Day 8- Kayaking on the bay  at Sand Flea Rentals. Made friends with Ossie, a mix of collie and Australian Shepherd. My wife is a natural kayaker leaving me in her wake while I thrashed around like a beached sea lion. Visited St. Joseph Peninsula State Park which has a beautiful white sand beach with sand dunes thrown in the mix. It reminded me of how Port Eynon in Gower used to look like when I was knee high to a grasshopper.

Day 9- Valentine’s Day. Walk along the beach for good measure. Visited Indian Pass Raw Bar which specializes in oysters. Their baked oysters with butter, garlic and parmesan cheese toppings were excellent. Scallop Republic, a relatively new bar, resembled God’s waiting room. Dinner at Sunset Grill in Port St. Joes. I had the deep fried whole flounder which was excellent. My wife had  shrimp and grits which she gave an 8/10 rating. Night cap at the Thirsty Goat which provided a cozy and pleasant atmosphere.

Day 10-Leave CSB for Orange Beach. Uneventful trip to Perdido Key (41/2 hours.) where we were renting a condo. Very luxurious, but arrived to drilling from another apartment. Beautiful views of Gulf from 5th floor balcony.

Day 11– Woke to a sundrenched day. Went for a dolphin cruise around Orange Beach, spotted about a dozen dolphins along the way. The late Fara Fawcett’s beach house got a mention bringing a wry smile to those who remembered the seventies. Had dinner at Flora Bama Bar, so named because it’s located on the state line. Food was okay. Very unique bar with several bands playing continuously in different rooms.

Day 12– Lunch at Sea & Suds. Good location on the beach at Gulf Shores, but a highly recommended gumbo specialty was very average. Played golf at Lost Key Club-delightful course for the money. Ordered takeaway at Lilian’s Pizza. Very good. Threw a wobbly outside Flora Bama Bar and returned to base.

Day 13-Return home with mixed feelings. We loved the remoteness of Cape San Blas and the immediate area, but didn’t care for the overdevelopment and commercialism of Orange Beach and Panama City Beach. At the end of the day (excuse the cliché) it’s all a matter of personal taste and choices.




Carry On Camping

Monday, April 9th, 2018

I had not been camping since the year dot. The last time I spent some time under canvas was when I was a boy scout with the 7th St. Michael’s Troop based in Manselton, Swansea. My lasting memory of my scout camping exploits was setting the tent on fire with an innocuous lighted candle only to be awoken by the screams of young pimply teenagers who were sharing the sleeping quarters  with me. Mercifully the fire was quickly extinguished, and nobody was injured except my ego.

Consequently, it came as a surprise when my wife suggested we go camping. I furtively agreed to give it a try, and she proceeded to acquire the necessary equipment to make the experience as comfortable as possible. By the time we were ready to embark on our first camping trip, she had assembled the following equipment: state of the art tent with fly sheet and ground sheet, two comfortable cots, two specialized pillows, camp stove, a stainless steel whistling kettle, sleeping bags and a portable light.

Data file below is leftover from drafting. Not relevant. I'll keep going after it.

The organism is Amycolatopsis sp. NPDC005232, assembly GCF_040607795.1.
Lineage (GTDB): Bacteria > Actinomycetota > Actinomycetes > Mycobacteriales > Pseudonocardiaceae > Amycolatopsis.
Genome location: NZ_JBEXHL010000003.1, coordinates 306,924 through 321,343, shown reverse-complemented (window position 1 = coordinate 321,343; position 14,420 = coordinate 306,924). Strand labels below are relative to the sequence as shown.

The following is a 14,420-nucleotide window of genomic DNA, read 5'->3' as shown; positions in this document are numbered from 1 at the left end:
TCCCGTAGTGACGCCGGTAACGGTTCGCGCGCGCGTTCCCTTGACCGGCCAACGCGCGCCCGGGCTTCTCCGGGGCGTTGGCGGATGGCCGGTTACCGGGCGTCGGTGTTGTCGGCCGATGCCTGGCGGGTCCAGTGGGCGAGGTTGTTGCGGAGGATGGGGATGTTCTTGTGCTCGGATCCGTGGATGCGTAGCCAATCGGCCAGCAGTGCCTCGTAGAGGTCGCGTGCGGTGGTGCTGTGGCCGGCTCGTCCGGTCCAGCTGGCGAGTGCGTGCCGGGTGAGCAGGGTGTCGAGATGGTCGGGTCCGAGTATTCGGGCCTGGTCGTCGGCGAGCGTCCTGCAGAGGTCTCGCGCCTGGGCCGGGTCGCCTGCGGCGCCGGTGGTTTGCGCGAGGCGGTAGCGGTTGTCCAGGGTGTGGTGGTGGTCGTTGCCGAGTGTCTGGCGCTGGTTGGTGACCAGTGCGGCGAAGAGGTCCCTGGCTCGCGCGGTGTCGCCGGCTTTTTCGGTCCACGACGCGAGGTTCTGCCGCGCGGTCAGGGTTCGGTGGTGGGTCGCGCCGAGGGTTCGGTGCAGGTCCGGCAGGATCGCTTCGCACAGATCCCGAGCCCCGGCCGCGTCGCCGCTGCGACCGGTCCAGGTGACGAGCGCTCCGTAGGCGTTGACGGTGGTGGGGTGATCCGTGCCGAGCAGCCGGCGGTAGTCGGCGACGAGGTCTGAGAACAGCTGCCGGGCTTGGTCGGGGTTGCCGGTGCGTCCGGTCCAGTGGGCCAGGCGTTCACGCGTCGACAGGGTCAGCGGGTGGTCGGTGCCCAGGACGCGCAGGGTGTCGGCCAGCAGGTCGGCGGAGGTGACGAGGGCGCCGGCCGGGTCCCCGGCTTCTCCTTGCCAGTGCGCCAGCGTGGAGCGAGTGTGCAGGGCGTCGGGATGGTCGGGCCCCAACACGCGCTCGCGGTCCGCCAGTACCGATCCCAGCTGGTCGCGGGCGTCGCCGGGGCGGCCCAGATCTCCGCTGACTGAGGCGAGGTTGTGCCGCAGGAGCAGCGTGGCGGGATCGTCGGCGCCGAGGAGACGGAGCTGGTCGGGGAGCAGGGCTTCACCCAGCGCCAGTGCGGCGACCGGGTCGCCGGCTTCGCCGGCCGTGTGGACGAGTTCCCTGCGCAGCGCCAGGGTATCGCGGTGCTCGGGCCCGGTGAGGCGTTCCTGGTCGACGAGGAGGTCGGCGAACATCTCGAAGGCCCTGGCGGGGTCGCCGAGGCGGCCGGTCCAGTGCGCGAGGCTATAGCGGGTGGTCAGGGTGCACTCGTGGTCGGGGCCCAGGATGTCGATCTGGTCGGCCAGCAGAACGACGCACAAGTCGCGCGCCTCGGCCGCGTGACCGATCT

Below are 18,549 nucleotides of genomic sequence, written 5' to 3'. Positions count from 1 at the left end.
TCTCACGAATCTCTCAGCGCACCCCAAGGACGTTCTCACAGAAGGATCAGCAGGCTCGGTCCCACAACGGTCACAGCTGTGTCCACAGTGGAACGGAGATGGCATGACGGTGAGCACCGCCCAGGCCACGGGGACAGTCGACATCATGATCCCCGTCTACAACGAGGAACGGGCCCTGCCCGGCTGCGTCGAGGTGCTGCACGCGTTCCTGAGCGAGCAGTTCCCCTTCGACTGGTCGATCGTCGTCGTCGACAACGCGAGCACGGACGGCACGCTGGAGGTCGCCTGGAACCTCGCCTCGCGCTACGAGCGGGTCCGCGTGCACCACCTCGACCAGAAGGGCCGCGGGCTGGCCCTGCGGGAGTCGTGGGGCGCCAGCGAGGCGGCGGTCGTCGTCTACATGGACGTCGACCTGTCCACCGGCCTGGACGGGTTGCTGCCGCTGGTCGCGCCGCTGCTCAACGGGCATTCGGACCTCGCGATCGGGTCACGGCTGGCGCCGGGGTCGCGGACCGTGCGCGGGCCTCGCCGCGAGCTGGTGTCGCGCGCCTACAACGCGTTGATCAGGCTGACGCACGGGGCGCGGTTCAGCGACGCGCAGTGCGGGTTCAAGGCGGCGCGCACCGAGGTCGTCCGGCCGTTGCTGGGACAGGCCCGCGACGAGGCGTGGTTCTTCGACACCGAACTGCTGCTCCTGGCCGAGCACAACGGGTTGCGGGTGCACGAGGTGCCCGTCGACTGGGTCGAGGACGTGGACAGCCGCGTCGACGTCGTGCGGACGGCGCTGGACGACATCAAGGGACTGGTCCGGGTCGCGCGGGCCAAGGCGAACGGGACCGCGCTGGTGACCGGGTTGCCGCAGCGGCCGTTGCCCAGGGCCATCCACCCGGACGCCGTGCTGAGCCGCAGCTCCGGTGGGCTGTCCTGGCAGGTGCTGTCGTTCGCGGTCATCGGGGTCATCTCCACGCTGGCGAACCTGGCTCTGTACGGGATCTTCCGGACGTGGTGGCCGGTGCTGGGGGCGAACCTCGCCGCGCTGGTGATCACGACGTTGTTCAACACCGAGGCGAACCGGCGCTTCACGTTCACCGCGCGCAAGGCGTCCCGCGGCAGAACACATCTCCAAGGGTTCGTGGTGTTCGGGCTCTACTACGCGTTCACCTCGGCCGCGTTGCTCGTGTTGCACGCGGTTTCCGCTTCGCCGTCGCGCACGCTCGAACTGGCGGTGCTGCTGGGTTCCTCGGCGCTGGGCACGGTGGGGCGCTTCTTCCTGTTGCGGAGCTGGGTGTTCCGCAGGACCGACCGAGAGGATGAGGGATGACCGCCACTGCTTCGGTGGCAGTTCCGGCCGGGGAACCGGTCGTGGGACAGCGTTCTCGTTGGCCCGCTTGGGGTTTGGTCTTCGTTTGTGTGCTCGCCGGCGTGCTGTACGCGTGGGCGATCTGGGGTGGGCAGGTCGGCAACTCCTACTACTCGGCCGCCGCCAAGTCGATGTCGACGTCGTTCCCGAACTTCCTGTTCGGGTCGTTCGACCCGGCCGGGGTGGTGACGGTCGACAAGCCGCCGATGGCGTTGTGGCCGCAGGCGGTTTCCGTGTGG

We left for Vogel State Park in North Georgia where my wife had made sure we had access to water, restrooms and electric outlet. The weather forecast for the first night indicated that the temperature would tumble down to a mere 24 degrees fahrenheit and like a big girl’s blouse I decided to take an electric blanket. That was a great decision.

My wife and I have  different skills to bring to the table; she is the queen of erecting the tent  and I’m a pyromaniac. She had pitched the tent in approximately 15 minutes, and by the same token I had a roaring firing going  ready to roast our hotdogs and samores. We read on Trip Advisor that a little country store sold firewood a couple of miles outside the park. We were undecided about the quantity we should purchase: 10 logs for $5, 50 logs for $20. Would we burn 50 logs over three nights? You can be damn sure we did!!!

We battened down the hatches for the night, and boy was it freezing. My balaclava was a blessing covering every facial feature except my eyes. Harmed with my electric blanket,  I was snug as a bug in a rug until the damn thing decided to turn itself off. I got up in the middle of the night to go to the rest room, and discovered they had provided heaters inside the public conveniences. A thought crossed my mind to stay in there until daylight, but then a guilty conscience got the better of me and I reluctantly returned to the tent.

The morning temperature had not improved much overnight, but I managed to quickly light a fire, and we were soon  drinking coffee and eating bacon butties which improved morale immeasurably. We decided on a 4 mile hiking trail up to Blood Mountain, but it proved a bridge too far for me. It didn’t help wearing four layers of clothing  when the temperature had improved considerably. It appeared at every half mile, I was shedding a layer of clothing and looking and feeling most forlorn and dejected. I had one shred of comfort in as much we reached Blood Mountain Wilderness. Hamburgers were on he dinner menu accompanied by copious amounts of wine.

The next day we embarked on a gentle walk around the lake in the park taking in a “man made” waterfall. We returned to the tent and had a spot of lunch. By 3.00 pm it was raining heavily and we retreated inside. We didn’t leave the tent until 8.00 am the following morning apart from trips to the restrooms and setting up the slow cooker in the tent’s vestibule to provide chili for dinner. Note to  potential campers: a pack of cards and individual kindles are essential requirements for spending several hours in a tent.

It was still raining the next morning which meant dismantling the tent and packing the car with our gear during very unsympathetic weather conditions. A few cross words were exchanged during the process, but within an hour we were ready to hit the road. Not so fast my friend. The car battery was flat, and my wife was forced to use her feminine charm to borrow jump leads from a neighboring camper who kindly hitched his truck to the leads.

Notwithstanding the weather conditions, I had a wonderful time. I can’t wait to go again.